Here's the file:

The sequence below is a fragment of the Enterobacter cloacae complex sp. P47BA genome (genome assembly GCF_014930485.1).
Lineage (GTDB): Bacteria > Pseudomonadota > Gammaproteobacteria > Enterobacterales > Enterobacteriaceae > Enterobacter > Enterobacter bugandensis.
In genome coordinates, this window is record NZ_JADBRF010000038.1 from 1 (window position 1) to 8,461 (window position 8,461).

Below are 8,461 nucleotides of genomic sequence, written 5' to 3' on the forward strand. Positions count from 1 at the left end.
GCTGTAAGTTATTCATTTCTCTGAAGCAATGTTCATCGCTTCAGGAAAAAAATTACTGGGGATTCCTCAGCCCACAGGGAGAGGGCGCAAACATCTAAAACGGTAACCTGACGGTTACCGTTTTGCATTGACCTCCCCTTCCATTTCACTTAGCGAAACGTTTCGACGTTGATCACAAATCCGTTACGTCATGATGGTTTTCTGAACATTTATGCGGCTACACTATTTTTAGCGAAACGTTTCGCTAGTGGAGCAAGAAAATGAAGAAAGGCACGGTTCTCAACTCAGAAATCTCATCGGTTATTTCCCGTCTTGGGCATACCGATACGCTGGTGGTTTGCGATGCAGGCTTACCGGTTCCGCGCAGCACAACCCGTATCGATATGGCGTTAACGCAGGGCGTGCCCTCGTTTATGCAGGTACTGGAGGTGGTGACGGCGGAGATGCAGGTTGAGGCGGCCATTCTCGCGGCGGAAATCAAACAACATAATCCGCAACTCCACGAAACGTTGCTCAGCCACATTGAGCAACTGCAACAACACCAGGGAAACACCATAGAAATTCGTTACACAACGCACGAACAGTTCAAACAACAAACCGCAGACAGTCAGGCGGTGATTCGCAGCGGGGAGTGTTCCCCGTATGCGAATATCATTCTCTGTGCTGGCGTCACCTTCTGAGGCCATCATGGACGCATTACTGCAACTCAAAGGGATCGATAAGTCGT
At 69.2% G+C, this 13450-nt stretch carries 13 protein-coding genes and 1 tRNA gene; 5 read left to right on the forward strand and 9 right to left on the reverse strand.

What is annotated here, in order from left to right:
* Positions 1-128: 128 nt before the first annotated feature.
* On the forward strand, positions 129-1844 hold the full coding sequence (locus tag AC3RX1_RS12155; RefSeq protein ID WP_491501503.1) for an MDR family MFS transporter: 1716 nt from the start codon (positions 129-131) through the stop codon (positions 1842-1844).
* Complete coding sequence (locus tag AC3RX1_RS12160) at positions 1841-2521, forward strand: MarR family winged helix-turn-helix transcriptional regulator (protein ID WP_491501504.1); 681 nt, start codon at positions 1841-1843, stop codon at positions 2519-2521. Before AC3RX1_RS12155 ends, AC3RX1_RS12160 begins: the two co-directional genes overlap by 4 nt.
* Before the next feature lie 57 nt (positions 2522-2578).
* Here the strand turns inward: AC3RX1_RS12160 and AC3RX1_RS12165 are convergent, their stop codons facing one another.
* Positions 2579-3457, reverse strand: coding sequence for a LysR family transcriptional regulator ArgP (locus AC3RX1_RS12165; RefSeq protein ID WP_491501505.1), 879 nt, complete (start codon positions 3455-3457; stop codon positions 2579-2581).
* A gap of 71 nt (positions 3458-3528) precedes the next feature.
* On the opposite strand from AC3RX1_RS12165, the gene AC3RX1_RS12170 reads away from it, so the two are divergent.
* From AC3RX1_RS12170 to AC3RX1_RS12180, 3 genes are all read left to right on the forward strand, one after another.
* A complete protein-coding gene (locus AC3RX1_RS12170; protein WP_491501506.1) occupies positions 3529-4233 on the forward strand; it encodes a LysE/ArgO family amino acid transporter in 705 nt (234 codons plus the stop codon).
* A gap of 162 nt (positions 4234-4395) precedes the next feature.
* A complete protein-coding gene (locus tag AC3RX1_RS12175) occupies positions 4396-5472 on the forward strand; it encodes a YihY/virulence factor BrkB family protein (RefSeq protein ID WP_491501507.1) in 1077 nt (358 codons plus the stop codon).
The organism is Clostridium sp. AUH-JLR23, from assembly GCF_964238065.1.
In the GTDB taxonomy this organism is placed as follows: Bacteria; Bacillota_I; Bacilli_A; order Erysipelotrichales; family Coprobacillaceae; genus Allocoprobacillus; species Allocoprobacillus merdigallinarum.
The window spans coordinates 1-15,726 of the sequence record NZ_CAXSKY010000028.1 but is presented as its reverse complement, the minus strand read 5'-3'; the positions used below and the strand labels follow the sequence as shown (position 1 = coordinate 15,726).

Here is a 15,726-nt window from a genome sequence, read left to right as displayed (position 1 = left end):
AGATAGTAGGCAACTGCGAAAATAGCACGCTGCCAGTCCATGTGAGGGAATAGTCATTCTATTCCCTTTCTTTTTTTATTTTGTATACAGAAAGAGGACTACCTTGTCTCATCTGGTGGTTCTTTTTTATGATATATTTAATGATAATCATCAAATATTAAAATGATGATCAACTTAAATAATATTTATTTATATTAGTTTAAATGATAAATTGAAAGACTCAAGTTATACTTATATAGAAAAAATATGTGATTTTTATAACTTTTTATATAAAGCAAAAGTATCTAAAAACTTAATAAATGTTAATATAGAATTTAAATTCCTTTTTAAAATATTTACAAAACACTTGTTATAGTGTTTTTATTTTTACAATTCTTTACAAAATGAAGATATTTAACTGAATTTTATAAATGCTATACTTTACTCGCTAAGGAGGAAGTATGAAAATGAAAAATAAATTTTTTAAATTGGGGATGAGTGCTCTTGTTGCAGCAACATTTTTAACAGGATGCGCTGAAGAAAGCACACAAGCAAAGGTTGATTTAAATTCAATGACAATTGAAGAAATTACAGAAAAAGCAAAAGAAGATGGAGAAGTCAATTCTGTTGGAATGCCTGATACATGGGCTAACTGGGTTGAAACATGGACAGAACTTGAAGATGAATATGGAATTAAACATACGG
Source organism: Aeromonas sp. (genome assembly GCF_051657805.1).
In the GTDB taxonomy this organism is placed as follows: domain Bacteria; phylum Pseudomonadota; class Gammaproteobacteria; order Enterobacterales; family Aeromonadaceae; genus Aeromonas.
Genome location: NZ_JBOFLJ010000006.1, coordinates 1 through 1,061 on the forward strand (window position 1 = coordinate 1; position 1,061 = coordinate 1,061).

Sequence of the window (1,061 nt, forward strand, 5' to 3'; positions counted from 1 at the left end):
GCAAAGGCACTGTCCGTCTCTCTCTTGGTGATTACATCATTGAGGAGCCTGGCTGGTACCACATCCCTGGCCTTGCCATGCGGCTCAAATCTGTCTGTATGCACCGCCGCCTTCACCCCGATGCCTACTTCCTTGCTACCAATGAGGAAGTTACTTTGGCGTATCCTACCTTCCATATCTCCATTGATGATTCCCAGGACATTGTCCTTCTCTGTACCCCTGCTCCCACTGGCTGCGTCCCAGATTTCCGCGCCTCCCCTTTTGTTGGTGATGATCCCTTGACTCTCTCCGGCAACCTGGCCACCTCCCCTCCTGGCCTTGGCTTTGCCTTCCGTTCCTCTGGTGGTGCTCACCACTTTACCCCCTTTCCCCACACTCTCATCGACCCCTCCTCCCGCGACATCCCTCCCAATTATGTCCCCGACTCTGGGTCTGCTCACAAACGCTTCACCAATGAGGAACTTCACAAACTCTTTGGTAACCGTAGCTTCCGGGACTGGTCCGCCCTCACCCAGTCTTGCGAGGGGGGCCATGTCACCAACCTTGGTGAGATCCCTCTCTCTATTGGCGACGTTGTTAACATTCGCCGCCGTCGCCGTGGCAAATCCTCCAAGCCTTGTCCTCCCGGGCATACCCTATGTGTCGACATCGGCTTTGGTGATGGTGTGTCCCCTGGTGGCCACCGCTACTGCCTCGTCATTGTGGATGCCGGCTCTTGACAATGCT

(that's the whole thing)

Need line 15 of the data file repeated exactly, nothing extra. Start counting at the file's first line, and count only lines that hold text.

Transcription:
* On the opposite strand from AC3RX1_RS12165, the gene AC3RX1_RS12170 reads away from it, so the two are divergent.